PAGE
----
The Prophet Jeremiah

She was such a dogmatic atheist, she didn’t even believe in the heart. It’s just a pump, she said. The skin is the only truly romantic organ, and it doesn’t need to hide in a cage. You can tell at a glance whether a scar has healed. I was heating a razor with a cigarette lighter to sterilize the blade; she needed some blood for an art project.

Our affair had been brief, and had ended two years before. Thank you for doing this, she said. I wouldn’t have been able to stand the pain myself. Pain is a gift from God—a warning that something is wrong, I said, half joking. But in fact the blade was so sharp and the four, parallel cuts in the back of my arm so shallow, I barely felt a thing.

She collected the red drops in a small cup, then filled a fountain pen and began to sketch. The heart is like the prophet Jeremiah, I went on. It never shuts up, and it always has the same message: we’re going to die. I only listen to the voices in my gut, which are often louder in praise than in complaint. And while I chattered, her pen fleshed out a beautiful machine.

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Dave Bonta (bio) crowd-sources his problems by following his gut, which he shares with 100 trillion of his closest microbial friends — a close-knit, symbiotic community comprising several thousand species of bacteria, fungi, and protozoa. In a similarly collaborative fashion, all of Dave's writing is available for reuse and creative remix under a Creative Commons Attribution-ShareAlike 3.0 United States License. For attribution in printed material, his name (Dave Bonta) will suffice, but for web use, please link back to the original. Contact him for permission to waive the "share alike" provision (e.g. for use in a conventionally copyrighted work).

7 Comments


  1. Gasp, what a tale! Really made me shiver. I could say the same of some of your previous ones such as Off/Spring. Sort of weird yet wonderful stories.

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    1. Thanks, M-L! Just yesterday, a writer friend told me, “I feel a sense of responsibility to keep it weird.” Me too.

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  2. I feel like you’ve written before about something similar; a tale from Japan, posted several years ago? In any case, this is gorgeous. Grotesque and queer, intimate and estranging.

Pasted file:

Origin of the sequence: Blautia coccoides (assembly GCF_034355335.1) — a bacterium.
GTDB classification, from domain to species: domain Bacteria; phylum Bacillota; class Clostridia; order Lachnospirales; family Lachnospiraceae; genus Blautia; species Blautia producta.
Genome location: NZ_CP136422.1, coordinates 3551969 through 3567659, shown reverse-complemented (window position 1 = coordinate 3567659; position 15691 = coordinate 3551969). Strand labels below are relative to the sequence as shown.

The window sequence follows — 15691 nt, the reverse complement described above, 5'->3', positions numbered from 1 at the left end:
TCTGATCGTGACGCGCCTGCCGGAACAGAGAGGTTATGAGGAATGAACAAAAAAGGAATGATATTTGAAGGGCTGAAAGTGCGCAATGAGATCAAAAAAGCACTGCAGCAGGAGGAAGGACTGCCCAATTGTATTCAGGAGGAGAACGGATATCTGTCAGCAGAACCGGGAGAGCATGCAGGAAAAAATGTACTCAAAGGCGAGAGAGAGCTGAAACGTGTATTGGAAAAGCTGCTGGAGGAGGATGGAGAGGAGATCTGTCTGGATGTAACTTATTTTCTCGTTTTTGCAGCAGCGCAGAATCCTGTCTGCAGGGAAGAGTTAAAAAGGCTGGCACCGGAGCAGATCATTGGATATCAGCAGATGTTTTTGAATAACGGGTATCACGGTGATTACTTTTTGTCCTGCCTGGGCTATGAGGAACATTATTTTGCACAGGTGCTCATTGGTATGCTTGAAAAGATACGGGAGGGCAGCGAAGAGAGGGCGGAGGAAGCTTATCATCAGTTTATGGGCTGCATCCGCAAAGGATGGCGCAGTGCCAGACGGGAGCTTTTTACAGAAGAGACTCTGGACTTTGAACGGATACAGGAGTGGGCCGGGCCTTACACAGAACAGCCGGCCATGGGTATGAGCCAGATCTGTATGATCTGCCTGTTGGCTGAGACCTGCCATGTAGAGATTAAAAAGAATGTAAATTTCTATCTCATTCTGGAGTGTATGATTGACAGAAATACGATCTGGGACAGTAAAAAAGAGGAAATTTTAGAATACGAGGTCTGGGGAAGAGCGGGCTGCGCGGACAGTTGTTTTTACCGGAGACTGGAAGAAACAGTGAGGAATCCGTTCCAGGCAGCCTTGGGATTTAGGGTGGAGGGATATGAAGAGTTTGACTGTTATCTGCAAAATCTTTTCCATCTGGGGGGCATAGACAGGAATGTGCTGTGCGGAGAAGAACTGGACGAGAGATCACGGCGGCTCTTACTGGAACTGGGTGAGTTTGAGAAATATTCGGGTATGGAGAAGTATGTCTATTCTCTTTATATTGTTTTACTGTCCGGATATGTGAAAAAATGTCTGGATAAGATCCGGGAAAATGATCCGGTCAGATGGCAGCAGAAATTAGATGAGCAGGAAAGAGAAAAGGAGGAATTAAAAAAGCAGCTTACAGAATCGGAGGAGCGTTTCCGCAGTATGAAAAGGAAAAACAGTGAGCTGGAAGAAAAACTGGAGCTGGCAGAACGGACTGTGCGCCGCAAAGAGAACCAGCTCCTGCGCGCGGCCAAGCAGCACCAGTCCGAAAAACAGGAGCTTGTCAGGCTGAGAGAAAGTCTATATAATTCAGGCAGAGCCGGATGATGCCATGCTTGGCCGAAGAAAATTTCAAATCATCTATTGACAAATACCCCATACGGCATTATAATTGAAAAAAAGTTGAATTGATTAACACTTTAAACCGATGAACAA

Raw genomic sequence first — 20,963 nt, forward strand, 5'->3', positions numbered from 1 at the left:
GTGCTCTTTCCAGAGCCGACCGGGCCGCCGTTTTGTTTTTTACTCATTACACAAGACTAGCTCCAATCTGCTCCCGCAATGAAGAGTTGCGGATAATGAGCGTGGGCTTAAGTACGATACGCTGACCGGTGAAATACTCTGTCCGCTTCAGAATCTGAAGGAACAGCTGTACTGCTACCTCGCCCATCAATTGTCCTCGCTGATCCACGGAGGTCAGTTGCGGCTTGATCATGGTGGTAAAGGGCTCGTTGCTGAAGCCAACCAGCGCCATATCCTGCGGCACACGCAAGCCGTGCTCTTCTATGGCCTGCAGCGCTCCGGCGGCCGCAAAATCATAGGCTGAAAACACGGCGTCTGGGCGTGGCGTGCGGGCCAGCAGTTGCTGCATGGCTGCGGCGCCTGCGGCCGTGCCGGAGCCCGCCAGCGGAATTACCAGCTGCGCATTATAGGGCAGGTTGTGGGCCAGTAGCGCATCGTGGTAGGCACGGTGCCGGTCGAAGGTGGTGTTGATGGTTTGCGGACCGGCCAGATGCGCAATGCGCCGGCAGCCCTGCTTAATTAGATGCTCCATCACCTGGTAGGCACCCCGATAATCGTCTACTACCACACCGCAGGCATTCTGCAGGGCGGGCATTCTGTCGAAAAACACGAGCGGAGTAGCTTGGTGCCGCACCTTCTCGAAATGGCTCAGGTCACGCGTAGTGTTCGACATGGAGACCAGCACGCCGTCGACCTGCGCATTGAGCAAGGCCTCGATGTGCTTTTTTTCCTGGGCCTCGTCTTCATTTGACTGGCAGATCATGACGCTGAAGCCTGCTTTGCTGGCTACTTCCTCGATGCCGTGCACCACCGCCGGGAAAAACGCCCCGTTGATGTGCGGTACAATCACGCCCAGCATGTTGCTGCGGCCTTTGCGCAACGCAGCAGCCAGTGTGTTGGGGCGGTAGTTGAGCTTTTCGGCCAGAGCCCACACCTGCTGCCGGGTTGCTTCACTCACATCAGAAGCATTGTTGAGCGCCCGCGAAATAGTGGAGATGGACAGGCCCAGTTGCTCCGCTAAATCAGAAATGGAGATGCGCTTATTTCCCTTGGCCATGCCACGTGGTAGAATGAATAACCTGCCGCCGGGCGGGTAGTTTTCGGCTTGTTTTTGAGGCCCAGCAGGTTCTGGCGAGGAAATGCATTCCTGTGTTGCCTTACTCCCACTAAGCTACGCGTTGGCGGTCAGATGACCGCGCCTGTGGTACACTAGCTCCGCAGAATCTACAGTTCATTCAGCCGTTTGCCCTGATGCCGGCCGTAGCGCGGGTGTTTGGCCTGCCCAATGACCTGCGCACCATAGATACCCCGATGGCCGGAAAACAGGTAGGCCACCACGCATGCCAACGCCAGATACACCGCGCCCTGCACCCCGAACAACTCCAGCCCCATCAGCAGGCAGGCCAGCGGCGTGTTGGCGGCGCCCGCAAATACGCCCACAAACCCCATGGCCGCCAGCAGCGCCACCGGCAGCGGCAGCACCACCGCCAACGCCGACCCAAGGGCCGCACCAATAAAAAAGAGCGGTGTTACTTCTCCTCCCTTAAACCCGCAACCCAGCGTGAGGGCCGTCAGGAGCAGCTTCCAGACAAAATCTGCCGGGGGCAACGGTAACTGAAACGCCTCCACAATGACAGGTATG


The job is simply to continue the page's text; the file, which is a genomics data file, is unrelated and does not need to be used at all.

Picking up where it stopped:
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    1. Thanks. Yes, good memory. Somewhere I posted a story based on a psychopathic fellow gaijin back when I lived in Japan. Like that story, this one too is a bit fictionalized but the cutting really happened. To me, self-cutting for art isn’t that big a deal, actually.

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      1. As someone who has gotten tattoos, removed tattoos, and been ritually scarred (among other marks), I approach the body/skin as a kind of text, one that can be written on and revised. This resonated with me; and I was in the middle of a draft on this topic, although your post may push it in another direction now, since I’m thinking more about the grotesque/weird aspect of literally marking the skin after reading this. Good stuff.

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        1. Ah, good to hear. I think all traces of that cutting were gone in weeks, but OTOH I still have a burn mark on the side of my right index finger from when I used to smoke, at least 15 years ago now, and my left ring finger still faintly bears the mark of stitches I got after a dog bite in 1986 (when I was in Japan). And so it goes for the rest of me. So yes, I share your fascination with the skin as record.

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